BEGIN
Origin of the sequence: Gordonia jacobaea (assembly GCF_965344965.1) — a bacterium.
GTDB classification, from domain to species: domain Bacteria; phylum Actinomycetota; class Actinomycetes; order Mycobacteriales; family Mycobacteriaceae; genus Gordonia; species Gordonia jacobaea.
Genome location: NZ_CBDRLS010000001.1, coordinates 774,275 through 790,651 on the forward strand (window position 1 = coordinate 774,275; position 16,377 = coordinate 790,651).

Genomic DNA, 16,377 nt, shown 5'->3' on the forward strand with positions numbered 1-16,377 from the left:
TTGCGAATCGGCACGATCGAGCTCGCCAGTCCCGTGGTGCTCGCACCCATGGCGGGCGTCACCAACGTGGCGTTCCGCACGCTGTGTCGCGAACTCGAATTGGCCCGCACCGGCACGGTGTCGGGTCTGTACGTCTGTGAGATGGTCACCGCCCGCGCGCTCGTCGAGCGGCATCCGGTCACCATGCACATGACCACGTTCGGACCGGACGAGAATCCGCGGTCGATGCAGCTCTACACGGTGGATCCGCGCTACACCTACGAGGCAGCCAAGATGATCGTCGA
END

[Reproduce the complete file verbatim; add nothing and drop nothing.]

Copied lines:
Origin of the sequence: Gordonia jacobaea (assembly GCF_965344965.1) — a bacterium.
GTDB classification, from domain to species: domain Bacteria; phylum Actinomycetota; class Actinomycetes; order Mycobacteriales; family Mycobacteriaceae; genus Gordonia; species Gordonia jacobaea.
Genome location: NZ_CBDRLS010000001.1, coordinates 774,275 through 790,651 on the forward strand (window position 1 = coordinate 774,275; position 16,377 = coordinate 790,651).

Genomic DNA, 16,377 nt, shown 5'->3' on the forward strand with positions numbered 1-16,377 from the left:
TTGCGAATCGGCACGATCGAGCTCGCCAGTCCCGTGGTGCTCGCACCCATGGCGGGCGTCACCAACGTGGCGTTCCGCACGCTGTGTCGCGAACTCGAATTGGCCCGCACCGGCACGGTGTCGGGTCTGTACGTCTGTGAGATGGTCACCGCCCGCGCGCTCGTCGAGCGGCATCCGGTCACCATGCACATGACCACGTTCGGACCGGACGAGAATCCGCGGTCGATGCAGCTCTACACGGTGGATCCGCGCTACACCTACGAGGCAGCCAAGATGATCGTCGA